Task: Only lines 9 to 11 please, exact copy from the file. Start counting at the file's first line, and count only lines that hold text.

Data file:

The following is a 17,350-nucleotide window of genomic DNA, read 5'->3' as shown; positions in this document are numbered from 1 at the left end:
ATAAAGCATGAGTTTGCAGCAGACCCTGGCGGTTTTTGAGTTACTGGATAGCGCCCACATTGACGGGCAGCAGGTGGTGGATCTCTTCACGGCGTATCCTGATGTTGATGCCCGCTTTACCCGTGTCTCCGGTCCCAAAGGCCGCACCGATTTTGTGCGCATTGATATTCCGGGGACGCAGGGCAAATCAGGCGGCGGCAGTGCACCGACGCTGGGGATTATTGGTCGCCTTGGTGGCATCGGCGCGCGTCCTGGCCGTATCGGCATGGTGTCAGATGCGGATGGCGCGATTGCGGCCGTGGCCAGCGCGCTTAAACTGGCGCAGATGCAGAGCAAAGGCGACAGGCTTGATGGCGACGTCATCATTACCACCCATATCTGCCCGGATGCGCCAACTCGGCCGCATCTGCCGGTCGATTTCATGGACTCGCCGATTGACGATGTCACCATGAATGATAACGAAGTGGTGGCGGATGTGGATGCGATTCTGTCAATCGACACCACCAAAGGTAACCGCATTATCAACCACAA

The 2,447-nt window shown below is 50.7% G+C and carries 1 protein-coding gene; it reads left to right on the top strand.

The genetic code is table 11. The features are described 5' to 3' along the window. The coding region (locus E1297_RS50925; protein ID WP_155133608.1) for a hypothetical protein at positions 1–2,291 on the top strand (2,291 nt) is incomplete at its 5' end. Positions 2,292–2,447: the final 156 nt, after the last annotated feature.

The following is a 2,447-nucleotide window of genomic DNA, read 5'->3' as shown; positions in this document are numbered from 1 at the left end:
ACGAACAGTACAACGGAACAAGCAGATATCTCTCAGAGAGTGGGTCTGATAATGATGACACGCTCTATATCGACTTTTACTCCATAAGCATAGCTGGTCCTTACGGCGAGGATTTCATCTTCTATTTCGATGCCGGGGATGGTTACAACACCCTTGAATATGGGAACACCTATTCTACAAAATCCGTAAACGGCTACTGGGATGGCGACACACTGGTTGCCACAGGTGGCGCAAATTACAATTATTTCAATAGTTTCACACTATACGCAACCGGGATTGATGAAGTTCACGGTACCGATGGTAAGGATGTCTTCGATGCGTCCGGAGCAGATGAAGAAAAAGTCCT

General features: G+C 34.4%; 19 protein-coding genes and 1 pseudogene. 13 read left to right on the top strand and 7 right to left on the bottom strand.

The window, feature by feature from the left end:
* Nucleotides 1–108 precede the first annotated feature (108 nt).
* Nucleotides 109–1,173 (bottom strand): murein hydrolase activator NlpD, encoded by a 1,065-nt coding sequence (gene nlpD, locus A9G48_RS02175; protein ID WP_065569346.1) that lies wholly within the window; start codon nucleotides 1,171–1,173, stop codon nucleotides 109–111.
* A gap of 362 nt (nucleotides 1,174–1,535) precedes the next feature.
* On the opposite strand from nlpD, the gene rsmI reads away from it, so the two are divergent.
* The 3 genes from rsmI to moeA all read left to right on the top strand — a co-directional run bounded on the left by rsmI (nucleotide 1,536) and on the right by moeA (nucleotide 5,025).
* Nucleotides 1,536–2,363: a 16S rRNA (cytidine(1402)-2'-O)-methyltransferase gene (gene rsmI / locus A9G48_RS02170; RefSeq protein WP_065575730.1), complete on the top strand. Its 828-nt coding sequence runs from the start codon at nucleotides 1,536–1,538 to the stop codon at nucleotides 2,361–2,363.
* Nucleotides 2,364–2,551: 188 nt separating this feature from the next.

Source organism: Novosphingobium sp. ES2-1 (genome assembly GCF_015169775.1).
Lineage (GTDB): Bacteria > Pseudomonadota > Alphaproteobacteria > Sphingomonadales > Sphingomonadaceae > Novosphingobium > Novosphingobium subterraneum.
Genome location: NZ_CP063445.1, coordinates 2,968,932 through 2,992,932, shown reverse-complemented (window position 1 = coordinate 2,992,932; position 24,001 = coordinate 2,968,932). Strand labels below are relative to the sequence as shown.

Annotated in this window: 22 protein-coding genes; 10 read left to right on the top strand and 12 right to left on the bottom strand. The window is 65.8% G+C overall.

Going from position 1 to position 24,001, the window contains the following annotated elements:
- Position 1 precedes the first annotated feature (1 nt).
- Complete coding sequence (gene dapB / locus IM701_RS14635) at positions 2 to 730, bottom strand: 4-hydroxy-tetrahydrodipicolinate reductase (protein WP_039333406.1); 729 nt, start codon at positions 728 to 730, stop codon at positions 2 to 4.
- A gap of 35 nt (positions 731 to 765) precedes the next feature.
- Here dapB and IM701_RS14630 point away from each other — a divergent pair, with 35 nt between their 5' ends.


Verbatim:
* Nucleotides 1–108 precede the first annotated feature (108 nt).
* Nucleotides 109–1,173 (bottom strand): murein hydrolase activator NlpD, encoded by a 1,065-nt coding sequence (gene nlpD, locus A9G48_RS02175; protein ID WP_065569346.1) that lies wholly within the window; start codon nucleotides 1,171–1,173, stop codon nucleotides 109–111.
* A gap of 362 nt (nucleotides 1,174–1,535) precedes the next feature.